Do you ever feel stuck?
You know you need to make a change, start the job search, hit the gym, but you’re not sure how to get moving.
When this happens, some of us grab a bottle of wine, turn on Netflix and tune out. Others dwell on the problem hoping the extra focus will lead to a breakthrough.
In whichever camp we fall, the result is the same. We feel frustrated, and we delay our progress.
How can we become aware of what’s holding us back, and take action to make progress? Here are six steps to get unstuck.
Don’t Ignore It. Acknowledge It.
There’s a nagging feeling. We may not always be aware of it, but when we’re thwarted or have a problem that feeling is there. Tuning into our problem is a skill, but it’s not easy to do with so much noise and external demands.
The best way to get better at this is to take time to reflect. Go for a walk, journal, meditate, spend time alone. Get clear on the moments when you’re feeling your best, and you can tune into the moments when you’re feeling powerless.
Once you’re aware something is wrong, welcome it. There’s a solution for everything, and this is an opportunity to grow.
Write It Down, Ask Why
You’re aware there’s a problem. Now write it out. Start with how you’re feeling, then ask yourself why you’re feeling this way.
For example, the other day I was speaking with a friend about her consulting business. She’s been working on the concept for a few months but has been struggling to launch. She told me she was feeling overwhelmed.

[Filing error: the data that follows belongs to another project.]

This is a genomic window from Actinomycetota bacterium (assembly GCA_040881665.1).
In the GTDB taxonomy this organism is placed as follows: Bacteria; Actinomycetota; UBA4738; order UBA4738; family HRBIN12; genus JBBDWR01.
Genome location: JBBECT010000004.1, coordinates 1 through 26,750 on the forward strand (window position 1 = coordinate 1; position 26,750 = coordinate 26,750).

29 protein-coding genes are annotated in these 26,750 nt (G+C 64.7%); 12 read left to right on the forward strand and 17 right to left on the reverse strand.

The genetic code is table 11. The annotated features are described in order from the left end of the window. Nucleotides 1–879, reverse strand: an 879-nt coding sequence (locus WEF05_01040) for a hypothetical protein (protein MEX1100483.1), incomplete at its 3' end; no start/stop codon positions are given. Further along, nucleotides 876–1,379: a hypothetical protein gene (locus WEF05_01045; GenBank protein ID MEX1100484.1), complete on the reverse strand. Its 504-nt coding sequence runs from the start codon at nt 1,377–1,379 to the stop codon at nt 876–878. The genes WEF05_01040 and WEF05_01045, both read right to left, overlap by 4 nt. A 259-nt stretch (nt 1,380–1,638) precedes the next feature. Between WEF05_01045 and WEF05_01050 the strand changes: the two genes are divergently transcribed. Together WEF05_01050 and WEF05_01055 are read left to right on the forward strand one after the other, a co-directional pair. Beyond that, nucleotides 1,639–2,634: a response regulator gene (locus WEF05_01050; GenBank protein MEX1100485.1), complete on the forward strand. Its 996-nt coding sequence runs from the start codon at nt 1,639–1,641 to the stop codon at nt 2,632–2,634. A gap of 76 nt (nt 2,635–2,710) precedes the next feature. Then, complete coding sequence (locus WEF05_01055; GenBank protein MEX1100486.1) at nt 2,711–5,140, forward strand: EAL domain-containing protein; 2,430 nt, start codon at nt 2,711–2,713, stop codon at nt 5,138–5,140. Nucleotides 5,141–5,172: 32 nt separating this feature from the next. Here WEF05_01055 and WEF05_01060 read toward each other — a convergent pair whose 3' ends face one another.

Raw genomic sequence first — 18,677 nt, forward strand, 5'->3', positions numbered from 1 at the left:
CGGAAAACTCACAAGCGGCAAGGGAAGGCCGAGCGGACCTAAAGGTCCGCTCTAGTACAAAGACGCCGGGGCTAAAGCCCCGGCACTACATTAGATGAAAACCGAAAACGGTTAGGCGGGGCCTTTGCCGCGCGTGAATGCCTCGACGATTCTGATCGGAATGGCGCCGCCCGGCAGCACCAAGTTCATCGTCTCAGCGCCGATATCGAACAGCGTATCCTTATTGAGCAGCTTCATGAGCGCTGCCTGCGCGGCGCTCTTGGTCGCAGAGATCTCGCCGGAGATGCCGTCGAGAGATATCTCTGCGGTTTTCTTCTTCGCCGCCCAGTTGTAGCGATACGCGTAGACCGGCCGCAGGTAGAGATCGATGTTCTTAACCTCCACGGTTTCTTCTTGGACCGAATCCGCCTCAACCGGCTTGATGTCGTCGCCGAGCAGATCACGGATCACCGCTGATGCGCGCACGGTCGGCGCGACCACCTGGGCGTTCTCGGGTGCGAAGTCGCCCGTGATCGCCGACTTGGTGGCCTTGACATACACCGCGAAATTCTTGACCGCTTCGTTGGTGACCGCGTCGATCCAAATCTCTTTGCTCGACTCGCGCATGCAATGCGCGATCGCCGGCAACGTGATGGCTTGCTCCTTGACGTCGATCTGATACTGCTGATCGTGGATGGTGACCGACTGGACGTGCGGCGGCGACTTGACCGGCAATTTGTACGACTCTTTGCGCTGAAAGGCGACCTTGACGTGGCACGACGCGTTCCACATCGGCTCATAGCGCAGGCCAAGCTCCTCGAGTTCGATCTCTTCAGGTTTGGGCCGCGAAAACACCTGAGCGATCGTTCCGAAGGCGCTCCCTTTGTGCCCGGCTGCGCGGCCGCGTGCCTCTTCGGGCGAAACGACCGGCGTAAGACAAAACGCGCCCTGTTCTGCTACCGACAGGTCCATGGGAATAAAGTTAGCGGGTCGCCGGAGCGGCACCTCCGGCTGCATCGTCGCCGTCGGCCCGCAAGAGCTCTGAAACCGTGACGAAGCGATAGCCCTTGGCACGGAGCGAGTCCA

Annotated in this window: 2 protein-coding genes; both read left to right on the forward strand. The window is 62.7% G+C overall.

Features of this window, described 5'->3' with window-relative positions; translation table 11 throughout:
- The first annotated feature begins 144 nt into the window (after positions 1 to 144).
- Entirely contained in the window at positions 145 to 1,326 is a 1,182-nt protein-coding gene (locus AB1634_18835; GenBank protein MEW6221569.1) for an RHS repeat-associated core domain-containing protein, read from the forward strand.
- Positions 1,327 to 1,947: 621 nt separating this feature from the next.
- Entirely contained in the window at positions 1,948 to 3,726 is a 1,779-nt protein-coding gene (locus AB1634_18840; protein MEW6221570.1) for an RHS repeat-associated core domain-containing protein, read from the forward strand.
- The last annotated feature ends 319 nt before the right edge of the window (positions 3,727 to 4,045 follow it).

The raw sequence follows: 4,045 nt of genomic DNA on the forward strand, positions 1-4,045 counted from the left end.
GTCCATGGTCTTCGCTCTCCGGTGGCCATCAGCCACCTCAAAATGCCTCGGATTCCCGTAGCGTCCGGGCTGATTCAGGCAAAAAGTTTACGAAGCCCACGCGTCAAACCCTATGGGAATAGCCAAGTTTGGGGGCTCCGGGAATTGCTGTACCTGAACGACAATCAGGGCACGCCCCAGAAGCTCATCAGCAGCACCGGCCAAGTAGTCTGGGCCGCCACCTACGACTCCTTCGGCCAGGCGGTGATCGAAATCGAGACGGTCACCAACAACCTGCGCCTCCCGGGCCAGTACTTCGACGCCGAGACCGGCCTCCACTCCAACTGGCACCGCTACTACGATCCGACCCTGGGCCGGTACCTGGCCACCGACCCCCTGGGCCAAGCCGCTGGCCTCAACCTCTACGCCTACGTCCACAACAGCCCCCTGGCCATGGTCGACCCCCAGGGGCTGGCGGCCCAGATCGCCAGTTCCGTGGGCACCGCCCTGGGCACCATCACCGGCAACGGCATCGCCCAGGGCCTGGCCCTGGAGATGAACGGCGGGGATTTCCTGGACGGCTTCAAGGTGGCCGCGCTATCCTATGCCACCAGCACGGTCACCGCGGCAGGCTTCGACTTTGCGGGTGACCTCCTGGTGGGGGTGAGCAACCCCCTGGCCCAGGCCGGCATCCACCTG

I asked her why, and what specifically was contributing to that feeling. She then listed a number of issues she was having.
- “I’m lacking the right credentials to break into my industry.”
- “I’m lacking skills in sales to actually sell my services.”
- “I just don’t know how to get started. The whole process feels overwhelming.”
- “I need a mentor.”
As a result of all these issues, she procrastinated, lived with the frustration, and put her goals on hold.
Writing down exactly what you’re feeling and where you’re struggling brings the problem to light.
Then Dig Deeper
It can be difficult to look at a long list of problems and to know where to start. Which one do you tackle first, and which is the right one to tackle?
The best next step is to ask why again.
For example, why is it that credentials are important? And why aren’t I seeking out the experience I need to improve my credibility?
After you write this out for each problem, a common thread may appear. In this case it’s uncertainty and fear. My friend now has an understanding of the larger, underlying issue.
What’s the First Problem You Need to Solve to Reach Your Goal?
You obviously need to be clear on your goal to know where to focus.
Regardless, you can ask yourself: “What’s most important for me to solve right away? What will get me to move forward?”
If there’s a common thread like in this example (fear/uncertainty), you have one fundamental problem to tackle that can solve a myriad of other problems.
If there is no common thread yet, keep going.
Outline the Next Step: The How
Lastly, Define the Immediate Solution
You need a next step to take action. To get to this, ask: “What feels like the best, immediate step I can take to feel better about this problem?”
Once you select the action item, set a deadline (i.e. read additional blogs or books within the next week, take a class by the end of the month, etc.)